GALVESTON — Voters take to the polls today in an election that could lead to sweeping changes in the city’s leadership.
All seven seats on the Galveston City Council are contested in races fueled largely by discontent after two tumultuous years at City Hall.
The election could remove the entire bloc of candidates that successfully ran in 2012 on opposition to plans for rebuilding public housing. That position led to a lengthy, public fight with state and federal agencies and threatened the city’s claim to millions of dollars of disaster recovery money. The housing plans have not been stopped so far, but they have been delayed by a lawsuit being considered in a federal court.
Even without the firebrand issue that motivated voters two years ago, political spending in this year’s election has already surpassed that of previous years, largely because of financial support behind Jim Yarbrough, one of four mayoral candidates.
Yarbrough, who served as county judge for 16 years until being unseated in 2012, is making his return to local politics by running to replace Mayor Lewis Rosen, who chose not to seek re-election after just one term. Other top contenders in the race are Elizabeth Beeton, who has served as the District 3 representative on the council for six years, and Don Mafrige, a businessman and former city council member. Raymond Guzman, a truck driver and political newcomer, is also on the mayoral ticket.
Each of the individual council seats is also up for election:
• In District 1, incumbent Councilwoman Cornelia Harris Banks is running for re-election against former Councilman Tarris Woods and Ronald Dean, a welder and engineer.
• In District 2, three people are running to replace Councilman Rusty Legg, who is not running. They are Craig Brown, the current chairman of the Park Board of Trustees; Susan Fennewald, a biologist and former City Council member; and Richard Batie, a retiree and community activist.
• In District 3, Ralph McMorris, the owner of a Galveston-based alcohol-novelty company, is facing off against Kate Marx, a certified public accountant. The District 3 seat, which represent the East End and downtown, is currently held by Beeton.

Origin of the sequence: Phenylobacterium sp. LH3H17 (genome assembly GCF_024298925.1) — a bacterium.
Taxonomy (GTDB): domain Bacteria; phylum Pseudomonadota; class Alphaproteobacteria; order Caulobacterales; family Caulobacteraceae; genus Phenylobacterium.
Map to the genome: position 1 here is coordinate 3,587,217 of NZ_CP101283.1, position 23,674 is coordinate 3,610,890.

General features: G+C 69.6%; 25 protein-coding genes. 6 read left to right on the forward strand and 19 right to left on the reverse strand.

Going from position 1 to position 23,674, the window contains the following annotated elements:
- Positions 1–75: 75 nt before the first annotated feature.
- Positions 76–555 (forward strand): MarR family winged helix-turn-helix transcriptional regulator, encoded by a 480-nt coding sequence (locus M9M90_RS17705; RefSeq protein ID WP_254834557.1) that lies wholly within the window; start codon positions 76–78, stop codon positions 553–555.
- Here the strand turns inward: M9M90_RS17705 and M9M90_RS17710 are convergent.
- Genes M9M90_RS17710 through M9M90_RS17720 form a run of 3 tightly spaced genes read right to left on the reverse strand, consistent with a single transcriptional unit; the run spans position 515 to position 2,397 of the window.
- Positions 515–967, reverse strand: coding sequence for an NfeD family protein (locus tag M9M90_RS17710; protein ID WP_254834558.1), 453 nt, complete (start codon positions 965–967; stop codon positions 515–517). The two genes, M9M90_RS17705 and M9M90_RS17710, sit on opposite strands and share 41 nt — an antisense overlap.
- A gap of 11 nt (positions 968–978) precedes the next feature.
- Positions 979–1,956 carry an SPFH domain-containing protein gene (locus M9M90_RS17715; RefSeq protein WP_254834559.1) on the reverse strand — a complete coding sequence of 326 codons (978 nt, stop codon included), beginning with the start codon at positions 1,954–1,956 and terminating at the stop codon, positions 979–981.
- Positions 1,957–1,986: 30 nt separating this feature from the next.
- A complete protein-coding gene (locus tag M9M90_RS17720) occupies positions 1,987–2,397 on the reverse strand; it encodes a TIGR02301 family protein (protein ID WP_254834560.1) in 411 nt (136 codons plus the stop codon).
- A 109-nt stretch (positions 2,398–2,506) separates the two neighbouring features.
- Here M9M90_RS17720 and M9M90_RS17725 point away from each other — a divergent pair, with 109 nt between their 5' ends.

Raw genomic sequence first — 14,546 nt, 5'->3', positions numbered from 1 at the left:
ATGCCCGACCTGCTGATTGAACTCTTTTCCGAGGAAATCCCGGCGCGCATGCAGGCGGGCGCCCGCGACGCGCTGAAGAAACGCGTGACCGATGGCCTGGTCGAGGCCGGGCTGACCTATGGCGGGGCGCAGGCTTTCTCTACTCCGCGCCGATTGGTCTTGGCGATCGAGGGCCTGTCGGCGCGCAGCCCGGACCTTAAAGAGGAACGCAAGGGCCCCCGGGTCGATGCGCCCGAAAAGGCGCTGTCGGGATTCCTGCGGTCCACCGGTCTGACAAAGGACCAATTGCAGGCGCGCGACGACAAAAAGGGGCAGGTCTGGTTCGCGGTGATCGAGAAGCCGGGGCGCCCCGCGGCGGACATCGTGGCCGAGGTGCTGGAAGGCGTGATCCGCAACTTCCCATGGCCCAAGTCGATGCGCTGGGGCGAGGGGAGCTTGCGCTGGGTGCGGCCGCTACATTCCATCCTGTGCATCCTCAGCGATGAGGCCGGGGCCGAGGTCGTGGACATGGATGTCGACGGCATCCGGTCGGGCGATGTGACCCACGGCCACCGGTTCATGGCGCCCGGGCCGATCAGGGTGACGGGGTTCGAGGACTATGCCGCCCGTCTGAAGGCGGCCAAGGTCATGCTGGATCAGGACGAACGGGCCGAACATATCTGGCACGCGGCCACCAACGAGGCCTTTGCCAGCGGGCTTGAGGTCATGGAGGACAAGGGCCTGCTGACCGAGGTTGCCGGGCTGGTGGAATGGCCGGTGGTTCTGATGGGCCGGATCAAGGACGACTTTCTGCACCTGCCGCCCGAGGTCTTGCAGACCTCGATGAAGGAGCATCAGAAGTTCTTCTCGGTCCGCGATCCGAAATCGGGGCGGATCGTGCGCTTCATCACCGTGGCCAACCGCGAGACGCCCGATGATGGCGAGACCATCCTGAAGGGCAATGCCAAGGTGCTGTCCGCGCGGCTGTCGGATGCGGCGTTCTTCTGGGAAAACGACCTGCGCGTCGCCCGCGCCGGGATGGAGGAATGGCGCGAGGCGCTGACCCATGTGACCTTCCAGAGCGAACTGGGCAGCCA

• In District 4, incumbent Councilman Norman Pappous faces David Hoover, a housing developer.
• In District 5, incumbent Terrilyn Tarlton is matched against Diana Bertini, a lawyer. Bill Quiroga also is on the ballot in District 5.
• In District 6, which represents the island’s West End, incumbent Marie Robb is pitted against Carolyn Sunseri, a real estate executive.
The candidates who come out as clear winners today will most likely be installed on May 19, Galveston City Secretary Janelle Williams said Thursday.
If any of the races are forced to go to a runoff because neither candidate received more than 50 percent of a vote, another election will be held in June to decide the winner.
Galveston voters will choose one of three candidates running for a six-year term on the Galveston College Board of Regents. That race is between attorney Michael Hughes, business consultant Ann Heidel and Sheryl Rozier, a community activist.
In Jamaica Beach, four people are vying for three spots on the City Council. Incumbents Gene Montgomery and Sherwood Green are seeking re-election, while challengers Terry Hudson and Russell Rupertus have filed as new candidates.
This year’s municipal elections will feature some changes from previous elections.
Galveston voters will be able to vote at any of the 16 voting locations in the county, instead of being limited to voting at a specific precinct. The Galveston County Elections Office is using an electronic system that will identify the races that a registered voter is qualified to participate in and generate a ballot.There will be eight voting locations on the island itself, including one, the Church of the Living God on 7 Mile Road, that has not been in used in previous elections.
This year is the first that the city will require voters to bring photo identification to the polls, after state law was changed in 2012. Voters can use a state-issued driver’s license, election identification certificate, personal identification card or concealed handgun license or a federally issued military identification card, U.S. citizenship certificate or U.S. passport.